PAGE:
Our Guide to Buying the Right Tires for Your Car
Few people like buying new tires. They are one of the more expensive maintenance items on a car, choosing the right ones for your vehicle can be confusing, and it can take a big chunk out of your day to get them installed.
You have to do it though, as driving on worn tires with little tread left is unsafe and can leave you stranded on the side of the road. You should plan on spending at minimum a few hundred dollars to buy a set of tires and have them installed on your vehicle.
If you’re getting ready to buy new tires, follow our step-by-step guide on the following slides to find out how to choose tires that will work on your car, match your driving style, and not break the bank.
How to Buy Tires: A Step-by-Step Guide
- Determine if You Need New Tires
Before you replace your tires, you should figure out if you really need to. If your car is pulling to one side, slipping around, or not confidently stopping when you brake, it might not be your tires – or it may be a simple fix like filling underinflated tires.
Our article on ways to tell it is time for new tires is an excellent guide to the warning signs that you should look out for with worn tires. You should also check your tire pressures and visually inspect your tires for punctures, uneven wear, and worn tread.
- (a) Do They Have Enough Tread? Try the Penny Test
Take a penny and insert Abraham Lincoln’s image headfirst into the most worn part of your tire. If you can see the top of Abe’s head, it’s time to buy new tires. Some tire experts suggest you do the test with a quarter. If you can see the top of George Washington’s head, you should be planning to buy new tires soon.
It is good to buy new tires before they become so worn that it is an emergency. You can save money if you have the time to shop for the right tires, rather than having to take whatever the shop has in stock because you’ve had a blowout, and you have to get back on the road.
- (b) They Still Have Tread, but Are Your Current Tires Too Old?
Tires are only considered safe for a certain number of years. There’s a number printed on the sidewall of every tire that shows its production date.
“Tires don’t have an expiration date, but after five years they should be carefully inspected,” says Keith Welcome, a project engineer at Bridgestone Americas. “After 10 years, there’s a pretty good chance that the compound has changed enough that the tire should be replaced.”
In most cases, tires will wear out well before they get too old, but if the car isn’t driven much – think of your aging parent’s car – check the date on the side of the tires to see if they are still good.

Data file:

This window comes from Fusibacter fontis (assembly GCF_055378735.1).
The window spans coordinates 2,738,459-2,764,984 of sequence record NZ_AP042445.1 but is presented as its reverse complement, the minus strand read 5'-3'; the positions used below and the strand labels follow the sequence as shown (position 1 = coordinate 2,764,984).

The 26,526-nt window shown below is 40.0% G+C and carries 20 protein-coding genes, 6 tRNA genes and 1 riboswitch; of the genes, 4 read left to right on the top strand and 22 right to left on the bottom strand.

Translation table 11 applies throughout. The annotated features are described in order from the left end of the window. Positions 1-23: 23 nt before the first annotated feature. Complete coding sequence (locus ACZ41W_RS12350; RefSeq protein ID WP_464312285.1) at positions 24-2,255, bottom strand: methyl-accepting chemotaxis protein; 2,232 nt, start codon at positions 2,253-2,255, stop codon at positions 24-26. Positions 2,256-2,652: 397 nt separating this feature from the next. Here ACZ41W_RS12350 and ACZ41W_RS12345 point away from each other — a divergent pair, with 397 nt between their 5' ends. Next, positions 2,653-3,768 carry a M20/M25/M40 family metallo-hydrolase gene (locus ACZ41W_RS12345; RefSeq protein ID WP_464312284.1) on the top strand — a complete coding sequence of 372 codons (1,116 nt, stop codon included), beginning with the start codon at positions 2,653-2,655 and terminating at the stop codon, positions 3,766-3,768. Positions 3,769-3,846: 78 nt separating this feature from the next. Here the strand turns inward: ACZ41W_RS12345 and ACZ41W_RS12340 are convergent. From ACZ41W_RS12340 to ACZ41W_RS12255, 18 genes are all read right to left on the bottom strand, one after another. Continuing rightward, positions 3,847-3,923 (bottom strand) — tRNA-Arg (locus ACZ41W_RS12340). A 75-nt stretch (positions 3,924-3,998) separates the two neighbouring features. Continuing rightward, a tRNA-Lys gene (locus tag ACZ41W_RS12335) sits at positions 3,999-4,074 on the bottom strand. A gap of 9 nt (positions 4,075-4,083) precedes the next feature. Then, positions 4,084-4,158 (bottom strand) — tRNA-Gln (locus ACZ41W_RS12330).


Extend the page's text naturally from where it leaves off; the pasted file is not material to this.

Choosing the Right Tires
There’s more to selecting the right tires than finding some that fit and slapping them on your ride. You need to look at your vehicle’s minimum requirements, how you drive, your expectations for tire life, the weather where you do most of your driving, and the surfaces you travel on.
Your tires do more than just carry the weight of your car. They are expected to give you traction when you need to get going, allow the car to steer with confidence, and have maximum grip when you brake. They have to do all that in dry or wet conditions, without making too much noise or hurting your fuel economy.
Most mainstream passenger cars come from the factory on some form of all-season tires. Some performance models are equipped with summer tires, which don’t have much grip in wet weather and have even worse performance in winter weather. Keep the typical weather conditions where you drive in mind to avoid choosing tires that compromise your safety.
The placard on the door pillar behind the driver and your owner’s manual will spell out the minimum tire requirements for your vehicle, as well as the air pressures that the tires should contain. Other requirements are more subjective, and you need to decide which attributes are most important.
Our guide to tire types can help you through this decision.
Do You Like Your Current Tires?
A great question to ask is “what do my current tires do well, and how could they be better?” If, for example, your current tires are too loud, you can work with your tire retailer to find tires that tend to roll more quietly.
You will want to think back to what the tires were like when they were new. Since your current ones are worn, they’re not a good benchmark to use when thinking about replacements.